Gene McCormick has had fourteen books published: non-fiction, fiction and poetry. His most recent short story/poetry collections include Rain On The Sun (2008); Tanya, Queen Of The Greasy Spoon, (2009); An Ice Axe At Dusk (2011, March Street Press); poetry chapbooks, Lives Of Passion: Edward And Antoinette, (2013, RWG Press), Livin’ The Blues At Cranky Jack’s Bar & Grill, (2010, BoneWorld Publishing/MuscleHead Press), Naked Skeletons (2010, Pudding House Publications) and a series of self-illustrated broadsides. His writing and art regularly appear in select literary publications; a number of his poems have been converted to music and performed professionally. McCormick lives in Wayne, Illinois.
There is a man sitting over in the corner by himself watching as I count out thirteen dollars to myself, all I’ve got today. A ten, three singles. He’s not a threatening presence, just there maybe verifying that all I have is thirteen dollars—as if that needs verification. Sure as hell don’t need a money clip to hold thirteen dollars, four bills. Have a money clip back at the house, gold-tome-plated metal with the head of the racehorse John Henry. Don’t use it because even there were a need for it, it is clamped too tight to easily slide bills in and out. It never really loosened up but probably would if it got used more. As things stand, it is like brand new, waiting for new money. Well, I have enough money to buy a cup of coffee; two cups and a decent tip. Said she’d meet me here at nine-thirty. It’s just past that now and it’s not like her to be late though I don’t really know that for a fact and as a matter of fact it’s not like me to be early.
God, I hate to wait for people.
She isn’t shilly-shallying, no shilly-shallying going on at all as she stands staring in the bathroom mirror, thighs flush against the sink ledge, moving small pastel-colored bottles and jars of creams, gels and liquids about, thoughtfully, preparing a composition as though setting up a chess board. She stares at the bottles, shakes her head almost imperceptively and shifts them about again and again, faster, and then still faster like a terrier with a toy mouse. Finally, squeezing some cream onto the tip of her index finger, she writes to him, to each and all, a message on the mirror.
“It doesn’t matter if I’m late.”
He looks at the clock on the wall, then at the man sitting in the corner who looks back at him.
She lays flat on her back on the cool bathroom tile floor, eyes open. It’s uncomfortable.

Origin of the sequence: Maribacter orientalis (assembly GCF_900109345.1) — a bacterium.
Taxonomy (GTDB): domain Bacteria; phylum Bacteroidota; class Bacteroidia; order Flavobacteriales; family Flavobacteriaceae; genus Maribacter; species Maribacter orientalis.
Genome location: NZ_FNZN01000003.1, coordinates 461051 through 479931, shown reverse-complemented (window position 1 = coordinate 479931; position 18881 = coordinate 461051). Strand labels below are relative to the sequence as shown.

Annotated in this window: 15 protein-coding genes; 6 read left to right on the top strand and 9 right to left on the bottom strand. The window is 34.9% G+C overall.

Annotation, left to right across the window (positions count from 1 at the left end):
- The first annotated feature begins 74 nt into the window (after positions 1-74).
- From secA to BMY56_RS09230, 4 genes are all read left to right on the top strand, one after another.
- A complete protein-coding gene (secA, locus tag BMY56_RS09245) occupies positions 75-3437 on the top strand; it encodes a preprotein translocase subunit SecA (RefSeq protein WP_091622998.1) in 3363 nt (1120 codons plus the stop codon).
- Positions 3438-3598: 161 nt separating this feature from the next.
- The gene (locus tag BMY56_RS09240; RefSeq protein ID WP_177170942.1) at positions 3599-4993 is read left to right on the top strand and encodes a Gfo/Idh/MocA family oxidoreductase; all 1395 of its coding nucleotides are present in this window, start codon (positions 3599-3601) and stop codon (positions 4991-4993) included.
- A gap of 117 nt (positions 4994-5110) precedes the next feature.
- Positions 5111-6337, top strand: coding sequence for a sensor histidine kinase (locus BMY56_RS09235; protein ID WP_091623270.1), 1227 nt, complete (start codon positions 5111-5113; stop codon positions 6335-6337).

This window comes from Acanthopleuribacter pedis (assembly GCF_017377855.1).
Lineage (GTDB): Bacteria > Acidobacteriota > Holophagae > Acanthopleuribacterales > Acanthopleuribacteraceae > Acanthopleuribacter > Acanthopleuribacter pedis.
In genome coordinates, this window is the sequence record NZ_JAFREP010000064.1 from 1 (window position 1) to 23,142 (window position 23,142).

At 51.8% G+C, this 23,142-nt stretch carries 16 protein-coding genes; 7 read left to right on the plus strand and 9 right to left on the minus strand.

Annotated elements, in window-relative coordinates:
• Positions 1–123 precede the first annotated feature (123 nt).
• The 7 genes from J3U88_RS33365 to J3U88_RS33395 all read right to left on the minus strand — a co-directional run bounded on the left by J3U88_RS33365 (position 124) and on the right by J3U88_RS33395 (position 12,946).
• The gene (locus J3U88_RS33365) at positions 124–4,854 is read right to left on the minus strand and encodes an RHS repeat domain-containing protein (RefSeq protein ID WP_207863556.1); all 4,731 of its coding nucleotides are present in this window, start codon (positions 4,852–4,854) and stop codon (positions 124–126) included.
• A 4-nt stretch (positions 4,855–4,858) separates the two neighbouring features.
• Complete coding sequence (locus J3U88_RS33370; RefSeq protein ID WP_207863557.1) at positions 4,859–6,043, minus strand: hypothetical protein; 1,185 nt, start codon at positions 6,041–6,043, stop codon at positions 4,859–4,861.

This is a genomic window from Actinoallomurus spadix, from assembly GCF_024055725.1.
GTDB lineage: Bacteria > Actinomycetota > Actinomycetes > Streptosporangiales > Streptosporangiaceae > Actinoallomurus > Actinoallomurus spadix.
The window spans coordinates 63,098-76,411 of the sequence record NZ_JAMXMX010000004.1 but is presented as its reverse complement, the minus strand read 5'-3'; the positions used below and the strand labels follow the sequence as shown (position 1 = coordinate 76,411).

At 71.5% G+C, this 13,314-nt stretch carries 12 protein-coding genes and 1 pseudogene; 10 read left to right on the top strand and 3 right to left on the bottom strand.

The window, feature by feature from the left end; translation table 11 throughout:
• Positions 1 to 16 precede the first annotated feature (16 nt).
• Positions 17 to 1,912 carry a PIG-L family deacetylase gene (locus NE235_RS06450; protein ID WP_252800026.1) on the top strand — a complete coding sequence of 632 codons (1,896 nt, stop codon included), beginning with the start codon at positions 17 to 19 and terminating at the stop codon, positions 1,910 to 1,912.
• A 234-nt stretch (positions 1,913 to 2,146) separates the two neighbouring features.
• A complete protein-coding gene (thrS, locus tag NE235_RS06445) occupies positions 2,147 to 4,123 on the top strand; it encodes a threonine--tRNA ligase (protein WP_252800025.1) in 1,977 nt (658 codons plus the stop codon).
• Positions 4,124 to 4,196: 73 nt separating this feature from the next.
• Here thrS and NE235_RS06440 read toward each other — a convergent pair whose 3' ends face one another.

Okay, he decides she’s had enough time to get here. He pats his pants pocket, feeling the dollars and heads across the street to the Super Walmart.
Against all odds, she falls asleep on the bathroom floor, the tiles now warm to her body.
Tuesday Is Trash Day
Because it has a short, strong spring,
every time someone pushes through
the screen door it slams twice:
bam, then bam again, bouncing off
the door jamb emphasizing a
coming or going—one of the few
things around the house that
works well, if at all.
But her, her leaving…
Saying goodbye to her was like
taking out the trash and the hell with
the screen door banging twice.
Laying about, a red pajama sleeve
bunches about the crook of her elbow,
its folds mimicking petals and leaves
of, say, a rosebud or chrysanthemum
made of 60% polyester.
Momentarily gazing at her floral elbow,
Della straightens the sleeve and resumes
staring at the ceiling, one hand resting
on her inner thigh.
Her bed partner is immobile, turned away
as early morning school busses rumble by
and as she begins to move her hand.
Twenty minutes later in the kitchen,
she cracks eggs on the edge of the skillet
and fries sliced potatoes for her man,
slouching at the table.
“Working a split shift today, hon?” he asks.
“Yeah, breakfast for you and lunch at the diner.”
“Don’t break my egg yolks.”
Della reaches for the coffee can of tip money,
counting exact change for bus fare.
“I need beer money,” he says.
She tilts the entire can of change into her purse.
“Screw you and screw your damn beer,” she says,
slams the screen door, heads to the bus stop.
Jazz After Hours : Jammin’
In a retail storefront, rented space just large
enough for an afterhours jam session, two guys,
day jobs done, chill, make small talk and ease
into after dark jazz improvisations.
The taller dude stands as erect as a bugler at revelry,
trumpet in hand, spitting some “April In Paris”
while the sax shoves his glasses up his forehead
and goes with some mellow testing
and then, seamlessly, it is a jam, an oblique riff
with the trumpet on top of the sax, backing off
as the ax starts flowing tamped velvet,
the sax guy into it, grinding the balls of his feet,
closed slits for eyes.
Easing off the horn, the trumpeter sits cross-legged
on the floor pulling myriads of musical instruments
from sacks and wicker baskets: harmonica,
a children’s xylophone, cow bells, chimes,
a baby blue kazoo, a penny whistle, ping pong balls
all the while rocking side to side mix-managing
musical tools while the sax man contributes
African skin drums and a kalimba.
They are their own audience; a half hour, an hour
passes blowing-pounding notes that don’t bounce
or reverberate around the empty room;
the essence of cool, they breathe and slide.
Two animated young Latino girls pass by outside,
hearing the blues from the shady storefront.
They try the door, holler Yo! It rattles but is locked.
(The door is an old wooden one with chipped and
peeling white lead paint, warped from tens of years
of Midwest weather but still able to keep
things out and things in. A shade covers
the window portion). The girls shrug and move on,
unnoticed. The music continues.